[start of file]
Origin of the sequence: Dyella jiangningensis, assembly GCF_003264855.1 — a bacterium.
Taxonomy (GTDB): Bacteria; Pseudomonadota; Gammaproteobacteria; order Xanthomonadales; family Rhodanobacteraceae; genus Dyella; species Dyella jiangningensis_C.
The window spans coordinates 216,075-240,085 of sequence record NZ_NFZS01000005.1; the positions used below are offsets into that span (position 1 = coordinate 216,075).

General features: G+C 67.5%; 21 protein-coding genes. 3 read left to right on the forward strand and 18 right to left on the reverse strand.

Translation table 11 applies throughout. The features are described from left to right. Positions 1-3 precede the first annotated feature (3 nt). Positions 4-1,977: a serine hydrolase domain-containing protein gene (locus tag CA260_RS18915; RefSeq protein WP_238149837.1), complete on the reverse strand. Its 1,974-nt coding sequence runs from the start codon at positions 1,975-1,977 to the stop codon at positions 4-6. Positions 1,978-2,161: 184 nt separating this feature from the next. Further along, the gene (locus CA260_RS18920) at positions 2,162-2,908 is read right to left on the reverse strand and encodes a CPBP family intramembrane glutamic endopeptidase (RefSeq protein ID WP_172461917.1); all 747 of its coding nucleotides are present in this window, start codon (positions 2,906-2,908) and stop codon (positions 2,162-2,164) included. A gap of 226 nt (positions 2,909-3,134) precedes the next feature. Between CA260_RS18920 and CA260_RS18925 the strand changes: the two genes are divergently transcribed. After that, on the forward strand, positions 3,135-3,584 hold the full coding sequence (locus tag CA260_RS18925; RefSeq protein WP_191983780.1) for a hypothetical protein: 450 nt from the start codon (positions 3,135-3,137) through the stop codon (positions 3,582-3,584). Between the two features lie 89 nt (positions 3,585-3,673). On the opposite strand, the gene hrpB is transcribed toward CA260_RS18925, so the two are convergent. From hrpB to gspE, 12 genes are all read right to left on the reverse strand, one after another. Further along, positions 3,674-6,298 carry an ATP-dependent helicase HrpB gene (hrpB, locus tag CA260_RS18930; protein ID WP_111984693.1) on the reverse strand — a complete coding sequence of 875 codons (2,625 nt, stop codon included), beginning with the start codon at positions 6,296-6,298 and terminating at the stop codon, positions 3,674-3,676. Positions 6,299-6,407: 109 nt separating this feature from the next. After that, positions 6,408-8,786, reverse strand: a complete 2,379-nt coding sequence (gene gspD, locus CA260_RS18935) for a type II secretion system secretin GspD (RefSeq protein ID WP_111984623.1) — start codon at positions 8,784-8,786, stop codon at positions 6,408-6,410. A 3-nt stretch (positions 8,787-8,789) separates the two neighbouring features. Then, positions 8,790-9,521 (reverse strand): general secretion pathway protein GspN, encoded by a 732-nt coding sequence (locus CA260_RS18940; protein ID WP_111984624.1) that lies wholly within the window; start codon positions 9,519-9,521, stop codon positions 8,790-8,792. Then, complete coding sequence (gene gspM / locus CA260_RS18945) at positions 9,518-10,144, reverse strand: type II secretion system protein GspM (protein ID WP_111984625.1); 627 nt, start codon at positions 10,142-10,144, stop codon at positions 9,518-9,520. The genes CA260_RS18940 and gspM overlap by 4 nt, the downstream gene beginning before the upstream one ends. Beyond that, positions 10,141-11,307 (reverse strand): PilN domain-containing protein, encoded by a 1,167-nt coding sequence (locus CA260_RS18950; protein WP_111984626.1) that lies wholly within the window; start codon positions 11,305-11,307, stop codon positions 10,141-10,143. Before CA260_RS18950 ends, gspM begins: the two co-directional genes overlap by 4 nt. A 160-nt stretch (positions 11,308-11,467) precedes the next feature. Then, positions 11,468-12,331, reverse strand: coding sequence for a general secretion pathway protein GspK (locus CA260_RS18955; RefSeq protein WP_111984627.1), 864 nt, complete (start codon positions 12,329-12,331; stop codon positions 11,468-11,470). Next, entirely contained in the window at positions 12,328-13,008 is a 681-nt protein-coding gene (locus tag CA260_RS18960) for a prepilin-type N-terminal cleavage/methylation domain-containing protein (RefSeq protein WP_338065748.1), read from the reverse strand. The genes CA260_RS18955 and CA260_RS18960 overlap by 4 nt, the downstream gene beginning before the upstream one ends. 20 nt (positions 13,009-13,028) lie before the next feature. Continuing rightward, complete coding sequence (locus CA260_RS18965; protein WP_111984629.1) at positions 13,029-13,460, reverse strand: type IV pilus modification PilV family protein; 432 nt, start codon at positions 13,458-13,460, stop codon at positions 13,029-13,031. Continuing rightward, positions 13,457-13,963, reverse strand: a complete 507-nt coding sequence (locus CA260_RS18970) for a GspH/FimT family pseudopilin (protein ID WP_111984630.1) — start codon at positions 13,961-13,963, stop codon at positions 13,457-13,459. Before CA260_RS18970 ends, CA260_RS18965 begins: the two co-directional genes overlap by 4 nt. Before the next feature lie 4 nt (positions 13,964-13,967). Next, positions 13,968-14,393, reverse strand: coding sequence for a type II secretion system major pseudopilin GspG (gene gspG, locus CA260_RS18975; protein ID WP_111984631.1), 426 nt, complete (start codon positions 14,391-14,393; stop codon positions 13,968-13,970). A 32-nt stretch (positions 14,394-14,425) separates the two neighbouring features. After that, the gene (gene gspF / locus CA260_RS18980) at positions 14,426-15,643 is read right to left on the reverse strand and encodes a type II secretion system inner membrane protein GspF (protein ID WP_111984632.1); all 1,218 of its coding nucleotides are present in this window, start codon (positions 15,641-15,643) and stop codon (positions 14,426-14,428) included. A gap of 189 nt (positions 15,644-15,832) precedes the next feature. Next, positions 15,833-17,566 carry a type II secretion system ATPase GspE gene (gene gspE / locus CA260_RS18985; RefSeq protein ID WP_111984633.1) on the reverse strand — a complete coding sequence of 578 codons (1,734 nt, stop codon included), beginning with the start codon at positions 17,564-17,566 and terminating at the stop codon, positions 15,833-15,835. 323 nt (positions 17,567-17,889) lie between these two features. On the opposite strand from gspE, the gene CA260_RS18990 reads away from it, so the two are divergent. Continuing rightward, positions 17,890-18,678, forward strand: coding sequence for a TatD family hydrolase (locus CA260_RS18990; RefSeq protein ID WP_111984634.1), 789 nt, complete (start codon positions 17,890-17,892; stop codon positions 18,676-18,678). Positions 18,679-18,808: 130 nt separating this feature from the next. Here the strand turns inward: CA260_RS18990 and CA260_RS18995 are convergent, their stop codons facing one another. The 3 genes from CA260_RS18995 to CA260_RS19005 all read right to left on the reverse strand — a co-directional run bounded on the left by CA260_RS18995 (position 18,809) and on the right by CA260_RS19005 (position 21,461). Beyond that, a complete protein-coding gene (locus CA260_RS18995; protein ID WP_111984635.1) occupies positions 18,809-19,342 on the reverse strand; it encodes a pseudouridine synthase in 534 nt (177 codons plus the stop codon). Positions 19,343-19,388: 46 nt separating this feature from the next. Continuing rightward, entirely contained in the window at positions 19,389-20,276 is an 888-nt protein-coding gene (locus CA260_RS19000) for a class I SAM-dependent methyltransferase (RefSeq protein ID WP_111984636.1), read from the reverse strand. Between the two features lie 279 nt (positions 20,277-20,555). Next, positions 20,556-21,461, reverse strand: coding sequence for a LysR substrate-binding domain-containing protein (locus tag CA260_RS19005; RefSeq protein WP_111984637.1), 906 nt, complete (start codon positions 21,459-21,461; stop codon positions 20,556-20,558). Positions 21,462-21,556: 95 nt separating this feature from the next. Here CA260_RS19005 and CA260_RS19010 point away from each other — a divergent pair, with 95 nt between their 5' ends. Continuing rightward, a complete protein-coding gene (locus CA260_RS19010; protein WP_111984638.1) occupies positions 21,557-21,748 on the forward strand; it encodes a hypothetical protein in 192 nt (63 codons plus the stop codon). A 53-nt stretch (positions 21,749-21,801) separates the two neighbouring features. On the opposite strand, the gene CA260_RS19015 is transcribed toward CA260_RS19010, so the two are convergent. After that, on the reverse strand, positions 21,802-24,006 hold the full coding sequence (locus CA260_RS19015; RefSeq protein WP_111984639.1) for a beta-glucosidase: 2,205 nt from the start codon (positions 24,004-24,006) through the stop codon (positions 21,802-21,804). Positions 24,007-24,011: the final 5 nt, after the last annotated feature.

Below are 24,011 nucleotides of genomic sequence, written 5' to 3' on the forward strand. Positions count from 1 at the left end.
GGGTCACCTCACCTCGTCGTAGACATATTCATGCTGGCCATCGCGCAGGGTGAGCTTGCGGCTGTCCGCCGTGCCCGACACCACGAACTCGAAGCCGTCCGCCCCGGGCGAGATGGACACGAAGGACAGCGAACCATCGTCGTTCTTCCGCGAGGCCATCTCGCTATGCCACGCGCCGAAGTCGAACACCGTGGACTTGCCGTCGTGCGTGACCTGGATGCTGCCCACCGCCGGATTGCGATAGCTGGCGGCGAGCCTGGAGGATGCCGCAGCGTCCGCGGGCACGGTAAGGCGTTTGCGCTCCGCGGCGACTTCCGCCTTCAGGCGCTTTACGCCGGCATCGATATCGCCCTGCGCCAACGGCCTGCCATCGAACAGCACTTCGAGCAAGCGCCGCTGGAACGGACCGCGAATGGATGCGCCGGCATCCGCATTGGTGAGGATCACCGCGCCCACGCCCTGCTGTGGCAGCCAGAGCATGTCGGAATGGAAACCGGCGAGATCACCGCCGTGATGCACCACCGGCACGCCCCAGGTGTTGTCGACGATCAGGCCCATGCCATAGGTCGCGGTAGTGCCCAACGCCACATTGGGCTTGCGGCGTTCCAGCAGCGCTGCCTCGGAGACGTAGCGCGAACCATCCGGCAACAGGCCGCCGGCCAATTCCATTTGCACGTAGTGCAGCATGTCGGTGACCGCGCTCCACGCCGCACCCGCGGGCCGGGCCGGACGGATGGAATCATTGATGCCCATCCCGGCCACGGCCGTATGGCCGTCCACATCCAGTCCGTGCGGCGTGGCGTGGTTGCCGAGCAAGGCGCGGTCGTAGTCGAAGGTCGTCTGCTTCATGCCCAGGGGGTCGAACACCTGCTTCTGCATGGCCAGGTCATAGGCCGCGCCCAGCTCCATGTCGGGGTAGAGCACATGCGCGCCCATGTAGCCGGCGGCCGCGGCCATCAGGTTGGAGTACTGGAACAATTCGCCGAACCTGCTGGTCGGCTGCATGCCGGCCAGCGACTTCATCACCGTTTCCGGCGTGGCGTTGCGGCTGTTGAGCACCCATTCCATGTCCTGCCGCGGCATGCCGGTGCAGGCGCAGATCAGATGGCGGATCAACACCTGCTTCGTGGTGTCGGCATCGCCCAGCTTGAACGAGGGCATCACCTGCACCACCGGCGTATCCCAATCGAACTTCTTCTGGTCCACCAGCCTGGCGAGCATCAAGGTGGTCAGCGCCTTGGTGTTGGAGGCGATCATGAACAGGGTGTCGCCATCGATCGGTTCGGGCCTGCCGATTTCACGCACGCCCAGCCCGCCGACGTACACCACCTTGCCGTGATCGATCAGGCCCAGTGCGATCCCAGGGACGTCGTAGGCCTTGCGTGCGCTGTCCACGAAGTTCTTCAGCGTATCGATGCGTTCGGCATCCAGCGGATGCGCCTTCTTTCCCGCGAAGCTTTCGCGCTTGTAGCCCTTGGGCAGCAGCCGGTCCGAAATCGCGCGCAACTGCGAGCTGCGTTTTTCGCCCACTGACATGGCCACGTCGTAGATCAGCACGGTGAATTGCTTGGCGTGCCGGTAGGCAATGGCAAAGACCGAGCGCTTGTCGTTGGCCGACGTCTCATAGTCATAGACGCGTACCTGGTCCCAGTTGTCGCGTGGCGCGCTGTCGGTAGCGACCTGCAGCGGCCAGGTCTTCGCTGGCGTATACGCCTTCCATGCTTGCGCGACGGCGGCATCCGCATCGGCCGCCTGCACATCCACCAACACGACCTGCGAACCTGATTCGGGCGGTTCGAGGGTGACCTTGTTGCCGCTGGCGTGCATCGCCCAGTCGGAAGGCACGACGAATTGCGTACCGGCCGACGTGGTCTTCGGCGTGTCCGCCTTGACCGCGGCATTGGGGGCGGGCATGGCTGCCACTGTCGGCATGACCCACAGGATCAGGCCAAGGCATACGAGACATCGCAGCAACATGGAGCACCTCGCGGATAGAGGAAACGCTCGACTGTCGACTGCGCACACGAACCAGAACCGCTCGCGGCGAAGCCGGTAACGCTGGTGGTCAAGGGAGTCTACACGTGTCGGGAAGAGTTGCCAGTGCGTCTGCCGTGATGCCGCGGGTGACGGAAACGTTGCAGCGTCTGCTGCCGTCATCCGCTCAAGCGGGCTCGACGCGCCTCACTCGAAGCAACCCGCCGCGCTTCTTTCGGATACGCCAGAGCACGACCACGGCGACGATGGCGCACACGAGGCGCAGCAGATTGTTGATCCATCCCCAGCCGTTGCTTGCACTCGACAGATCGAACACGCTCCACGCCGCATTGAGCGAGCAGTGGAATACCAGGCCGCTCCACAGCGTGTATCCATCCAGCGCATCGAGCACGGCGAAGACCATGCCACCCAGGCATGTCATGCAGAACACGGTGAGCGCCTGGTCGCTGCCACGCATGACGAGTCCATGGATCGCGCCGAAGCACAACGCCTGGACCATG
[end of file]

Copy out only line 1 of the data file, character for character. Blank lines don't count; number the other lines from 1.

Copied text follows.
Origin of the sequence: Dyella jiangningensis, assembly GCF_003264855.1 — a bacterium.